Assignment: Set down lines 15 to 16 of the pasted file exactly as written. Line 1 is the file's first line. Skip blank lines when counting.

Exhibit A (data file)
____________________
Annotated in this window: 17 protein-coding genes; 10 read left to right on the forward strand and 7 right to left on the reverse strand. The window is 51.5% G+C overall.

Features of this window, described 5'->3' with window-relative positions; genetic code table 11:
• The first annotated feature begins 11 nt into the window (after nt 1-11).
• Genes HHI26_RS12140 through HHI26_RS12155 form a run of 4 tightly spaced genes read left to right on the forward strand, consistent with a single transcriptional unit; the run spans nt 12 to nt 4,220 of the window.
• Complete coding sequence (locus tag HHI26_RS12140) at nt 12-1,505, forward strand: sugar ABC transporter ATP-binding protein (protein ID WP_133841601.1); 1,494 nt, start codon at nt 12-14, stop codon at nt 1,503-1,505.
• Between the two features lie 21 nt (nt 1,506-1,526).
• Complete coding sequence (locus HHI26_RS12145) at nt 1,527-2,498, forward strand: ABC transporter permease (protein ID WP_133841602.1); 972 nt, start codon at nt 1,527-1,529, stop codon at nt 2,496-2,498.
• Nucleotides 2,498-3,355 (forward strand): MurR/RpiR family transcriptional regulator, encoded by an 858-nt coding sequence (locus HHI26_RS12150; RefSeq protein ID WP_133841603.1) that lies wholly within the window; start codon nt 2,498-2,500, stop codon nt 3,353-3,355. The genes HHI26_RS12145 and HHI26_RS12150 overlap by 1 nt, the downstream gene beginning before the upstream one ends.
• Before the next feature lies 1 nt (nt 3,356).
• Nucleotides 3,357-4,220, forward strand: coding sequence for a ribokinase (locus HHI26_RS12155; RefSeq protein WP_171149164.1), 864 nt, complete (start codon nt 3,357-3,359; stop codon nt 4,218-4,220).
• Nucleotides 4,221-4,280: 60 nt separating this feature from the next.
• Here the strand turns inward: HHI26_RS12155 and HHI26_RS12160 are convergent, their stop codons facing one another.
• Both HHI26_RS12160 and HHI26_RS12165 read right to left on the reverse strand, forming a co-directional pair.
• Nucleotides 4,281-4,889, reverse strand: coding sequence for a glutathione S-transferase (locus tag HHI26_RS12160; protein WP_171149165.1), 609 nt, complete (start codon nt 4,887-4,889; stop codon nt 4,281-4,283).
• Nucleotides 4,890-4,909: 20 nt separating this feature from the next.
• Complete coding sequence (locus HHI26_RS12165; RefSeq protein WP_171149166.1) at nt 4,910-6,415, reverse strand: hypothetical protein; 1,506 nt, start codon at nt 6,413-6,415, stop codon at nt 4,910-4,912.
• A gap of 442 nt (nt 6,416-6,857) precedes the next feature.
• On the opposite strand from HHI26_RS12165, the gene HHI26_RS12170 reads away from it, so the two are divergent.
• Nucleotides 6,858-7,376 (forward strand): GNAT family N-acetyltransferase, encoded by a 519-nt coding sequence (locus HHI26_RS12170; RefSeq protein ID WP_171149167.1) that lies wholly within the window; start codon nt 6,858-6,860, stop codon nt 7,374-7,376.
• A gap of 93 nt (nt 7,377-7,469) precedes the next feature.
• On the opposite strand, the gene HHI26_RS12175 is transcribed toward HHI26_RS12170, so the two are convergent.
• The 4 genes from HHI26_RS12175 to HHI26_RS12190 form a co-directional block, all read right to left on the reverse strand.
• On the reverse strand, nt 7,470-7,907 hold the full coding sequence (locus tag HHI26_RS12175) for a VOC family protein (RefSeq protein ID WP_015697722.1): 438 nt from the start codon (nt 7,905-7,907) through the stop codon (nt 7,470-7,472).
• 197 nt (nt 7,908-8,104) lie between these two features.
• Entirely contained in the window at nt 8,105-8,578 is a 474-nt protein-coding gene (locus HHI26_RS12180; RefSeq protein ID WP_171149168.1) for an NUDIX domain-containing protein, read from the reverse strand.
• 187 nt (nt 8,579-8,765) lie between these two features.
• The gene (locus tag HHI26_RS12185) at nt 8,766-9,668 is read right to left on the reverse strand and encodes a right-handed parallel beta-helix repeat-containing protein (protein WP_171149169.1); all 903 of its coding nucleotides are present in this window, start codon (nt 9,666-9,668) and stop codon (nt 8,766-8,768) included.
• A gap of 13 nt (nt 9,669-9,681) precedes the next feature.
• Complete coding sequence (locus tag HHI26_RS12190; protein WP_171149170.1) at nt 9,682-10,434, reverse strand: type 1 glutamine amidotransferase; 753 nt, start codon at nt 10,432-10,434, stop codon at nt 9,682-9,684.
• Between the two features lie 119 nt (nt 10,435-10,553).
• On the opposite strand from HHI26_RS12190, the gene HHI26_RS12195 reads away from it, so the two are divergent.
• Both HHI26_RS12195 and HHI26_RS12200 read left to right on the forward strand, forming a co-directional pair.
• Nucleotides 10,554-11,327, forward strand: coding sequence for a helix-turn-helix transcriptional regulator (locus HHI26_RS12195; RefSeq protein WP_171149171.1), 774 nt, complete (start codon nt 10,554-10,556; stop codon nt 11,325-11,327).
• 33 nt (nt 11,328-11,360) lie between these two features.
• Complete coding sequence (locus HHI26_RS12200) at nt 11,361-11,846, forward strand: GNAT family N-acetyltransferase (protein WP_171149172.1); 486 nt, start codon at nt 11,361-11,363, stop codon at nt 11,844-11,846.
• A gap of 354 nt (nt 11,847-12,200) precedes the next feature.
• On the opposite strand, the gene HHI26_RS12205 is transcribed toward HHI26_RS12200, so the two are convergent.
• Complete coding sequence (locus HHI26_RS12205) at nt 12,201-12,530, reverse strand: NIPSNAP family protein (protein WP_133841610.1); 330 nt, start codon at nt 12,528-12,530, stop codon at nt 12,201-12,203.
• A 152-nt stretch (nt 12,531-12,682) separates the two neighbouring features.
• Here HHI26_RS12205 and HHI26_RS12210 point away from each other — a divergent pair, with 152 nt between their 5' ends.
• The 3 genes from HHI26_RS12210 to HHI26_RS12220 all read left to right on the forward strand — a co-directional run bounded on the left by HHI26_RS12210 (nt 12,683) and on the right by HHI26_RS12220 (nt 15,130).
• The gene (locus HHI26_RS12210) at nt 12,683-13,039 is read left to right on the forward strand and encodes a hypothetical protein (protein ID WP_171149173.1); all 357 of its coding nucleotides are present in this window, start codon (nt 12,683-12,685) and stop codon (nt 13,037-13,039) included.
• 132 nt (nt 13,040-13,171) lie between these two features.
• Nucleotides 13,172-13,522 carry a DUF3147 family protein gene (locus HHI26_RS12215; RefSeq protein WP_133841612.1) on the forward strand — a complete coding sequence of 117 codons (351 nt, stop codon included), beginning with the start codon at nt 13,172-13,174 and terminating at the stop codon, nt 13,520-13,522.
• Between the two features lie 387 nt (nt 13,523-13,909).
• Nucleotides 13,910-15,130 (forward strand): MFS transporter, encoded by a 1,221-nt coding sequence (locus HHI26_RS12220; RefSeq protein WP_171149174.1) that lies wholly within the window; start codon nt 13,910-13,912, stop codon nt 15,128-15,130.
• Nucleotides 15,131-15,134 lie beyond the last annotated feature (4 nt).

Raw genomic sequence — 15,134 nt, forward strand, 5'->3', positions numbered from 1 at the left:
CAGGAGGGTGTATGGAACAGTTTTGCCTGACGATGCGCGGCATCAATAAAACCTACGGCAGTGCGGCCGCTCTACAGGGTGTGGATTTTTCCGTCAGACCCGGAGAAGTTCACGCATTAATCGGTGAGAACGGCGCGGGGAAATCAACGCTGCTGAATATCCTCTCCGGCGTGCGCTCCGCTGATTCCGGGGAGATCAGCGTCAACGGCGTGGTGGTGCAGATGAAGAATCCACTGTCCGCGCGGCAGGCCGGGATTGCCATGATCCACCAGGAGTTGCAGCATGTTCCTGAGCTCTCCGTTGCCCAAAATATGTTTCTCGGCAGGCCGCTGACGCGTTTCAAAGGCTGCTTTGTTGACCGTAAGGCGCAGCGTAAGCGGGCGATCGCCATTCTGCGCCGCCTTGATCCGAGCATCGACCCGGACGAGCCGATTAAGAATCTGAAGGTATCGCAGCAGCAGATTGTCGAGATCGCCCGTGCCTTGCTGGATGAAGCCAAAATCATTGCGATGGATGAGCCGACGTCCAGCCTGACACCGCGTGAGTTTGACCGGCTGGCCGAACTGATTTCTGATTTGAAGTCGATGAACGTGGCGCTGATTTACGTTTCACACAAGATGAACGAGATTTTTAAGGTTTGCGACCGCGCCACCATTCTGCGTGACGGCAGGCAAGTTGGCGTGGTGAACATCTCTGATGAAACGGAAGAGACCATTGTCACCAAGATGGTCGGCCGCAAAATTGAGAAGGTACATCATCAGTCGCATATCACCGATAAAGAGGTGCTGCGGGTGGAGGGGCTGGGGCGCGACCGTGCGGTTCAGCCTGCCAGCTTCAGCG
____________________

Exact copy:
• Nucleotides 4,890-4,909: 20 nt separating this feature from the next.
• Complete coding sequence (locus HHI26_RS12165; RefSeq protein WP_171149166.1) at nt 4,910-6,415, reverse strand: hypothetical protein; 1,506 nt, start codon at nt 6,413-6,415, stop codon at nt 4,910-4,912.